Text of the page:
2013


<p>The NASA Solar Probe Plus (SPP) mission will be the first spacecraft to pass through the sub-Alfv\ enic solar corona. The objectives of the mission are to trace the flow of energy that heats and accelerates the solar corona and solar wind, to determine the structure and dynamics of the plasma and magnetic fields at the sources of the solar wind, and to explore mechanisms that accelerate and transport energetic particles. The Solar Wind Electrons, Alphas, and Protons (SWEAP) Investigation instrument suite on SPP will measure the bulk solar wind conditions in the inner heliosphere. SWEAP consists of the Solar Probe Cup (SPC), a sun-pointing Faraday Cup, and the Solar Probe ANalyzers (SPAN), a set of 3 electrostatic analyzers that will reside in the penumbra of SPP\textquoterights thermal protection system and measure solar wind ions and electrons. SPP is scheduled to launch in 2018 into an equatorial solar orbit where a sequence of Venus gravity assists will gradually lower its…
2013


<p>We present a new data analysis method enabling the observation of magnetic field fluctuations associated with temperature anisotropy instabilities using the Ulysses spacecraft. The movement of the spacecraft away from the Sun causes the observed plasma conditions, turbulent fluctuation amplitude, magnetic field strength and important physical scales to change. We normalize wavelet power spectra of the magnetic field using local values for the proton gyroscale and large scale magnetic field fluctuation amplitude to remove the effects of varying heliocentric distance. We recover the enhancement of magnetic fluctuations where temperature anisotropy instability growth rates are large, as seen by previous studies in the ecliptic at 1 AU. This method can be applied to any spacecraft data that contains large changes in physical scales, magnetic field strength or other plasma parameters, for example the upcoming Solar Orbiter and Solar Probe Plus missions.</p>
2013


<p>Solar flare accelerated electrons escaping into the interplanetary space and seen as type III solar radio bursts are often detected near the Earth. Using numerical simulations we consider the evolution of energetic electron spectrum in the inner heliosphere and near the Earth. The role of Langmuir wave generation, heliospheric plasma density fluctuations, and expansion of magnetic field lines on the electron peak flux and fluence spectra is studied to predict the electron properties as could be observed by Solar Orbiter and Solar Probe Plus. Considering various energy loss mechanisms we show that the substantial part of the initial energetic electron energy is lost via wave-plasma processes due to plasma inhomogeneity. For the parameters adopted, the results show that the electron spectrum changes mostly at the distances before ̃ 20 R <sub>☉</sub>. Further into the heliosphere, the electron flux spectrum of electrons forms a broken power law relatively similar to…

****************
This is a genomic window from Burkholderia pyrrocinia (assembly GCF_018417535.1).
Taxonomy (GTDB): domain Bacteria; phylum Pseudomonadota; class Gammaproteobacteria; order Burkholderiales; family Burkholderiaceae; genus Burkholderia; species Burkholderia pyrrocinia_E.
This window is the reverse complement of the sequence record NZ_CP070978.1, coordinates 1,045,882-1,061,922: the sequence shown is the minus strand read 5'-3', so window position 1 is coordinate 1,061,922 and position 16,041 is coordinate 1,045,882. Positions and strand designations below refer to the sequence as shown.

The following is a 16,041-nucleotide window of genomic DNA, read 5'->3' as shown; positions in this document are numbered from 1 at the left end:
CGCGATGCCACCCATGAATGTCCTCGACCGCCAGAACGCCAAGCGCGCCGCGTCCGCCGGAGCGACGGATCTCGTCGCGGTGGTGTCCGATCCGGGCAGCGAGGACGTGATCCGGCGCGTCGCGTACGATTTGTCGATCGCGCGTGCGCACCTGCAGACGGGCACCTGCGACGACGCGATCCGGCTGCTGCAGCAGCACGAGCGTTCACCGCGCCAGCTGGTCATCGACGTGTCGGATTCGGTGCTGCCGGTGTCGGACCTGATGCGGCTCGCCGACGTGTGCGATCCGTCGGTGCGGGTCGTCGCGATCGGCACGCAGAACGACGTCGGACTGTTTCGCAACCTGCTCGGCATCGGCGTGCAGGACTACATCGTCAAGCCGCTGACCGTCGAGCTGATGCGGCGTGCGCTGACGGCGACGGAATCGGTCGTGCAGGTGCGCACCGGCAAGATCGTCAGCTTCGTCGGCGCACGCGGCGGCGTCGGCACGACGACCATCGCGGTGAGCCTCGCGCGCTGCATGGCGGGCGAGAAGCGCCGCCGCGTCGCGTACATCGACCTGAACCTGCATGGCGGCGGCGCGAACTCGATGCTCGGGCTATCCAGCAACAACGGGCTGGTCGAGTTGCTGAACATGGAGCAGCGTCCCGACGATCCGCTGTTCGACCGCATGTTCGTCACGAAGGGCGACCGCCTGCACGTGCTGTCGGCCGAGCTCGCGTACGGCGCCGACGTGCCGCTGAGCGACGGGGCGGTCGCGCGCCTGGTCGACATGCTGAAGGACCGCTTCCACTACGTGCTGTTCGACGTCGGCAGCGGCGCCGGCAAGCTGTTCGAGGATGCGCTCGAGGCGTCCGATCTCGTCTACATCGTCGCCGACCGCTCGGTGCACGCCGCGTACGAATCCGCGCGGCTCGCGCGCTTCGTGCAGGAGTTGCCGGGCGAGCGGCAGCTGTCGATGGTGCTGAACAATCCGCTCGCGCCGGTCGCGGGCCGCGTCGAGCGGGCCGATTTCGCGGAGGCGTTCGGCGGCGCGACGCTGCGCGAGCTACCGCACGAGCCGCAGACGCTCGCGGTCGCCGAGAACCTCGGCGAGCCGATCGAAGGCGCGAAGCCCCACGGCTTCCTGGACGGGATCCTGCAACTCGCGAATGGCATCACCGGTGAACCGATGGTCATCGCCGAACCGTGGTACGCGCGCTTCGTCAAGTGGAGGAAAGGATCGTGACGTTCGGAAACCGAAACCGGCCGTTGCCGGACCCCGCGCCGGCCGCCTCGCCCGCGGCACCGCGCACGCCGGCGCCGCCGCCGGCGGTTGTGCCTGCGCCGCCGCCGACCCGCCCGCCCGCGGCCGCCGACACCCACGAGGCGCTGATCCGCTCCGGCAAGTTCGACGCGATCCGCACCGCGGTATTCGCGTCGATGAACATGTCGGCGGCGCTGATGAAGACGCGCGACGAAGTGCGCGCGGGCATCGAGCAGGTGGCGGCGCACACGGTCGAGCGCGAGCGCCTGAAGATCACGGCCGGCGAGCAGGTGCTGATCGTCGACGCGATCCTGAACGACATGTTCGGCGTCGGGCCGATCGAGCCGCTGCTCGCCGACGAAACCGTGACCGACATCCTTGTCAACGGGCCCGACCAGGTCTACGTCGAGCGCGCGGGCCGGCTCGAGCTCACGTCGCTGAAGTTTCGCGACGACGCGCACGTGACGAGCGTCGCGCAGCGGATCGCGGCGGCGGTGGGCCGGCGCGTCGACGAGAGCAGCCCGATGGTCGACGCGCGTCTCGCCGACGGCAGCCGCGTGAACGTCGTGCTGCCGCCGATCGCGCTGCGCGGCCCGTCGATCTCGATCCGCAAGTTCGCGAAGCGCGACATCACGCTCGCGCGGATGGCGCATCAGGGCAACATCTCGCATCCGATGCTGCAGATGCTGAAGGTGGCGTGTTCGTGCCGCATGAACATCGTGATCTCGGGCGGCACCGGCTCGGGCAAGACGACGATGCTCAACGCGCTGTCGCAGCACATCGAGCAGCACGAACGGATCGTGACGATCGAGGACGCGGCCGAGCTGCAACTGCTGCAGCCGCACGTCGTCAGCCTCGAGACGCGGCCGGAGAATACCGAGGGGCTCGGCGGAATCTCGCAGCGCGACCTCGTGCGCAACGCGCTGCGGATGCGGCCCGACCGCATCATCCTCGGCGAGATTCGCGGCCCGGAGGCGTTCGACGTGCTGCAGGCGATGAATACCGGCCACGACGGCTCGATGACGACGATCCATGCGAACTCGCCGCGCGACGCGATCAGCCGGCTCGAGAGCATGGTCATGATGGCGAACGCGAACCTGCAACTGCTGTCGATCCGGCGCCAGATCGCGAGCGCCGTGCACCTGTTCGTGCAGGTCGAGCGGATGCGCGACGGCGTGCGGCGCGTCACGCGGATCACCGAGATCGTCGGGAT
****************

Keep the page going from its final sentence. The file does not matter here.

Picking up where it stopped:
2013


The Solar Probe Cup (SPC) Instrument is a Sun-facing Faraday Cup instrument slated for launch aboard the Solar Probe Plus (SPP) spacecraft in 2018. SPC is one of two instruments onboard the Solar Wind Electrons Alphas Protons (SWEAP) instrument suite and is the only SPP charged particle instrument that will not be shielded behind the spacecraft s Thermal Protection System (TPS). The 7-year SPP mission will take SPC on 24 solar encounters at perihelia ranging from 35 to 9.86 solar radii (R-S). The SPC components will encounter a large range of temperatures, from in excess of 1500 degrees C at perihelion to -130 degrees C at or near aphelion. This paper details the derived mechanical and structural requirements on the primary SPC mechanical assemblies including its thermal shield, the sensor unit and the strut/adapter assembly. An example of sensor requirements derivation to the component level is provided by the modulator flex ring. Preliminary requirements derivation, definition, and…
2013


This paper describes the implementation of a solar simulator, know as the Solar Environment Simulator (SES), that can simulate solar flux levels up to those encountered at 9.8 solar radii. The paper outlines the design, and the challenges of realizing the SES. It also describes its initial uses for proving out the design of the Solar Winds Electrons, Alphas, and Protons (SWEAP) Faraday cup. The upcoming Solar Probe Plus (SPP) mission requires that its in-situ plasma instrument (the Faraday Cup) survive and operate over an unprecedented range of temperatures. One of the key risk mitigation activities during Phase B has been to develop and implement a simulator that will enable thermal testing of the Faraday Cup under flight-like conditions. While still in the initial start-up, the SES has proven to be an instrumental component in the process of predicting the in-flight performance of the SWEAP Faraday Cup. With near continuously variable power control above the threshold of 1.6kW/lamp…